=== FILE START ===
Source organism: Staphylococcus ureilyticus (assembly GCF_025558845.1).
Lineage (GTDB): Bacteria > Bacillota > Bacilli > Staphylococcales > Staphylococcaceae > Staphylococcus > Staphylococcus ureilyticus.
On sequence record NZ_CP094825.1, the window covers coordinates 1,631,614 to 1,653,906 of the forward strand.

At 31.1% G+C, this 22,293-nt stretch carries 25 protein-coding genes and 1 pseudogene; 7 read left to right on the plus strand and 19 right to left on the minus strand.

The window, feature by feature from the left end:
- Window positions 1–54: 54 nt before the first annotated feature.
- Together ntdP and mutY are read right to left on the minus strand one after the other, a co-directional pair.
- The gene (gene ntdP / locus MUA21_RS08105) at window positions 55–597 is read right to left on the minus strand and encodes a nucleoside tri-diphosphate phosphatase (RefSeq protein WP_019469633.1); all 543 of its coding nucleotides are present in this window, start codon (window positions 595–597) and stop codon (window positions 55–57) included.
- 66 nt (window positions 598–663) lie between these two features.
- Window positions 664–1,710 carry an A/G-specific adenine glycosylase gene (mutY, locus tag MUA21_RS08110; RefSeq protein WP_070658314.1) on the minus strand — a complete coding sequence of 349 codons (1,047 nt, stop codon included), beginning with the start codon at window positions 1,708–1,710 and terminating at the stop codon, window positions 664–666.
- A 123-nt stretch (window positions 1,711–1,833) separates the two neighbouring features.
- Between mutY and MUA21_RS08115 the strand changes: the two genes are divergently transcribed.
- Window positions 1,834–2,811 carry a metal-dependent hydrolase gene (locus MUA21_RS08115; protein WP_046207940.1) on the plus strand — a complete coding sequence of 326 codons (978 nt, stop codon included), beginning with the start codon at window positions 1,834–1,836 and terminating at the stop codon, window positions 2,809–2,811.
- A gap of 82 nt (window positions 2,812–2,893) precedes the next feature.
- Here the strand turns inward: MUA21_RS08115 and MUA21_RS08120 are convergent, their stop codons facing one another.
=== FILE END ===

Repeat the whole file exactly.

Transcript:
Source organism: Staphylococcus ureilyticus (assembly GCF_025558845.1).
Lineage (GTDB): Bacteria > Bacillota > Bacilli > Staphylococcales > Staphylococcaceae > Staphylococcus > Staphylococcus ureilyticus.
On sequence record NZ_CP094825.1, the window covers coordinates 1,631,614 to 1,653,906 of the forward strand.

At 31.1% G+C, this 22,293-nt stretch carries 25 protein-coding genes and 1 pseudogene; 7 read left to right on the plus strand and 19 right to left on the minus strand.

The window, feature by feature from the left end:
- Window positions 1–54: 54 nt before the first annotated feature.
- Together ntdP and mutY are read right to left on the minus strand one after the other, a co-directional pair.
- The gene (gene ntdP / locus MUA21_RS08105) at window positions 55–597 is read right to left on the minus strand and encodes a nucleoside tri-diphosphate phosphatase (RefSeq protein WP_019469633.1); all 543 of its coding nucleotides are present in this window, start codon (window positions 595–597) and stop codon (window positions 55–57) included.
- 66 nt (window positions 598–663) lie between these two features.
- Window positions 664–1,710 carry an A/G-specific adenine glycosylase gene (mutY, locus tag MUA21_RS08110; RefSeq protein WP_070658314.1) on the minus strand — a complete coding sequence of 349 codons (1,047 nt, stop codon included), beginning with the start codon at window positions 1,708–1,710 and terminating at the stop codon, window positions 664–666.
- A 123-nt stretch (window positions 1,711–1,833) separates the two neighbouring features.
- Between mutY and MUA21_RS08115 the strand changes: the two genes are divergently transcribed.
- Window positions 1,834–2,811 carry a metal-dependent hydrolase gene (locus MUA21_RS08115; protein WP_046207940.1) on the plus strand — a complete coding sequence of 326 codons (978 nt, stop codon included), beginning with the start codon at window positions 1,834–1,836 and terminating at the stop codon, window positions 2,809–2,811.
- A gap of 82 nt (window positions 2,812–2,893) precedes the next feature.
- Here the strand turns inward: MUA21_RS08115 and MUA21_RS08120 are convergent, their stop codons facing one another.